Is House Speaker Paul Ryan to Blame for GOP Midterm Losses?

‘Paul Ryan should be focusing on holding the Majority rather than giving his opinions …’

House Immigration Bill Has 'Path to Citizenship' for Illegal Aliens

Donald Trump & Paul Ryan (screen shot: ABC News/Youtube)

(Ben Sellers, Liberty Headlines) As analysts work to make sense of the mixed outcome from Tuesday’s midterm election, some may wonder whether Speaker of the House Paul Ryan’s ineffectiveness in mobilizing the House GOP was responsible for losing the lower chamber to Democrats.

In reality, a complex tapestry of intangible factors—and a few historical constants—played a part.

But the Wisconsin congressman, whose divergence from Trumpism made him a political casualty, certainly had a role in it.

Despite public statements Trump made at rallies that the midterms were a referendum on him, media outlets including the Los Angeles Times and Politico reported that the president privately held the Congress responsible for what he considered to be their elections, and pinned much responsibility on the retiring Ryan for his failure to lead.

Trump publicly said as much last week after Ryan second-guessed the legality of the president’s proposal to repeal birthright citizenship by executive order:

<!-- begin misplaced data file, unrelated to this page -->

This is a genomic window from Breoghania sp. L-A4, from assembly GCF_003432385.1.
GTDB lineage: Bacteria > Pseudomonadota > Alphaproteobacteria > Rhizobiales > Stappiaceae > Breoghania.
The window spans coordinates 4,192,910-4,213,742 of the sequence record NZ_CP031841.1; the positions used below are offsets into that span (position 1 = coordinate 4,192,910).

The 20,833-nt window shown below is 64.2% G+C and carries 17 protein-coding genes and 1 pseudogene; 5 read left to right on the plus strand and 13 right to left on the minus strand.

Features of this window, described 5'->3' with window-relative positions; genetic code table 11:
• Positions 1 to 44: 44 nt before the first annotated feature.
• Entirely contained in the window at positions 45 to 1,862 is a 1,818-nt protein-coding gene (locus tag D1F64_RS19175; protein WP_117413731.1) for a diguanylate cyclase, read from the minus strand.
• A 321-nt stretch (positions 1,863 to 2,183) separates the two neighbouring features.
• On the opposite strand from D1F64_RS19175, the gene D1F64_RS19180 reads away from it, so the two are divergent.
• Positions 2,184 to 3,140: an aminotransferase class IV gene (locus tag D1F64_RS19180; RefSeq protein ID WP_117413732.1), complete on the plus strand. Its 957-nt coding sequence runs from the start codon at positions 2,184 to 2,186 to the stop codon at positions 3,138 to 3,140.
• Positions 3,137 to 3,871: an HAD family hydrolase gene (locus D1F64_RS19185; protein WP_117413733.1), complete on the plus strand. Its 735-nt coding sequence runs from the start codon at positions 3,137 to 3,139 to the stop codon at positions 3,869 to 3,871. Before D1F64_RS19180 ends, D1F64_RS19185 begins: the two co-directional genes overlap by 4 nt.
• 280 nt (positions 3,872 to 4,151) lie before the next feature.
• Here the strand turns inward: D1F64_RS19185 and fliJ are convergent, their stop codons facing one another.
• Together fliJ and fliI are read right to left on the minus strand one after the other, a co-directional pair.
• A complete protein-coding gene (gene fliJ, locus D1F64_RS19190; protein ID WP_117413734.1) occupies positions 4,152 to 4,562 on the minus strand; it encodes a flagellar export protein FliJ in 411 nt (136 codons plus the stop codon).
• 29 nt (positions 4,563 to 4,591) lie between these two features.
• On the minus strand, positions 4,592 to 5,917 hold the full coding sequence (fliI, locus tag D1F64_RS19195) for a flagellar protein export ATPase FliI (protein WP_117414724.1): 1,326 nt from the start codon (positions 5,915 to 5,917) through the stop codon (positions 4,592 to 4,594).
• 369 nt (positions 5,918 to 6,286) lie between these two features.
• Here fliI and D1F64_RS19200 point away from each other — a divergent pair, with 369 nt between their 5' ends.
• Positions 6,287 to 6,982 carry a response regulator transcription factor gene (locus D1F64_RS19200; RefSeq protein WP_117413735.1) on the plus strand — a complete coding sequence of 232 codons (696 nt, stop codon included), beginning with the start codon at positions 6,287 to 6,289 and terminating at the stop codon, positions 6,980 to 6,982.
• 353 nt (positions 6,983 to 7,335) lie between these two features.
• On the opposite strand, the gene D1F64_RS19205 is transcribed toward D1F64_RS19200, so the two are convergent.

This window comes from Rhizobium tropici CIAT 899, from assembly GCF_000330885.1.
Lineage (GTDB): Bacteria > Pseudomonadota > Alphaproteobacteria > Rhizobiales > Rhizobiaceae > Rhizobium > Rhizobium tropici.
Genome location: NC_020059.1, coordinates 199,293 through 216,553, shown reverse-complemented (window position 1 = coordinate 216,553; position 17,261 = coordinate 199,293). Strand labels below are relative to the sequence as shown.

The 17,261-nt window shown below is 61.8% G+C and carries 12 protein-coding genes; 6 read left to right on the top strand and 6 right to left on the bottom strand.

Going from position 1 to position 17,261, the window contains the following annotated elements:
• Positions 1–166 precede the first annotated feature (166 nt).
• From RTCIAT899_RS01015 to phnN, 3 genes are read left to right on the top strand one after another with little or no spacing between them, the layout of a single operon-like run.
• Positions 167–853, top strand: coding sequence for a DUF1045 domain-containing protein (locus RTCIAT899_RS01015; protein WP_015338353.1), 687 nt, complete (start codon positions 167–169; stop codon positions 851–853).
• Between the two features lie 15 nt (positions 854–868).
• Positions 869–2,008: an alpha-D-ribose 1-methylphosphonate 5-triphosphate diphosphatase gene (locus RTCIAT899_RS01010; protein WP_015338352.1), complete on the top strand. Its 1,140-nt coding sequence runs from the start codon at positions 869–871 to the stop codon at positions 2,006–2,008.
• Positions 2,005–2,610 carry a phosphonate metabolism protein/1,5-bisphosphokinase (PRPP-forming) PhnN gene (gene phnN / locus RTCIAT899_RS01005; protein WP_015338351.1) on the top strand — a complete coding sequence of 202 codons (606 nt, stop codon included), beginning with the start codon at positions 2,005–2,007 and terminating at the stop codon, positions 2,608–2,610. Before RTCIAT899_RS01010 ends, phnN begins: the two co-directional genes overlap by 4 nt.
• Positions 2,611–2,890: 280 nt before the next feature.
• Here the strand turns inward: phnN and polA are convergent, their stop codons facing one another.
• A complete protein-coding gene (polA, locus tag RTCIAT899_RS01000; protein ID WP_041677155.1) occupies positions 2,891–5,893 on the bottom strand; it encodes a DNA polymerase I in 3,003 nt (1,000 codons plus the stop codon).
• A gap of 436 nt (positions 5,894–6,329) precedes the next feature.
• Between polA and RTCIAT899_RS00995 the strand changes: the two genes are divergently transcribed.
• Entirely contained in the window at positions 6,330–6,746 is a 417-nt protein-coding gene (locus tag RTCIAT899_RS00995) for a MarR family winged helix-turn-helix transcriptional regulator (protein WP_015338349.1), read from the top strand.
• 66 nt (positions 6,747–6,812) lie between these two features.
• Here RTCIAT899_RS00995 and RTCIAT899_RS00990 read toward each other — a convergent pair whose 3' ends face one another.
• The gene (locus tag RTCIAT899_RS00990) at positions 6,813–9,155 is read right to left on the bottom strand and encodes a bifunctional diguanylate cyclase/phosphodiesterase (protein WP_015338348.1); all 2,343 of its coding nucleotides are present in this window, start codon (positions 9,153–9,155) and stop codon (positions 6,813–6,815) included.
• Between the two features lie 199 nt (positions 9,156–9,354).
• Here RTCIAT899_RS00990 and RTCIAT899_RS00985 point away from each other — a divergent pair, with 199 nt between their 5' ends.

While the two Republican leaders have largely avoided the public disputes that others—even members of Trump’s own cabinet—have engaged in, the exchange offered a window into the out-of-sync dynamic that disappointingly resulted in Congressional gridlock during what should have been the GOP’s shining moment.

Not only did the House struggle to find traction on countless legislative issues, such as balancing the budget and pushing through entitlement reform—two of Ryan’s and Trump’s shared objectives—but the election effort itself seemed fraught with disarray and lackluster candidates going up against a well-funded and well-coordinated Democratic machine.

The morning after the midterm election, Trump posted that candidates who followed his lead for the most part fared well.

A Reluctant Leader

Whether one can cast blame the departing Ryan, one of more than 40 GOP congressmen who decided not to pursue re-election when faced with the daunting road ahead, may be something of a “chicken vs. egg” question that depends on the perspective.

In the six years after being selected as Mitt Romney’s 2012 vice presidential running mate, Ryan, now 48, was branded everything from P90X beefcake to political wunderkind to Ayn-Rand-reading face of neoconservatism to policy wonk determined to fix the tax system to a last-gasp GOP savior following a party mutiny over his predecessor, former Speaker John Boehner.

Nancy Pelosi and Paul Ryan/IMAGE: CNN via Youtube

Ryan spent 10 terms in Congress, chairing two powerful committees before getting drafted into the speakership. But unbeknownst to him, by time he assumed the gavel in October 2015, the fate of his own political trajectory and legislative ambitions had already been sealed by Trump’s June 2015 ride down a golden escalator to announce his candidacy.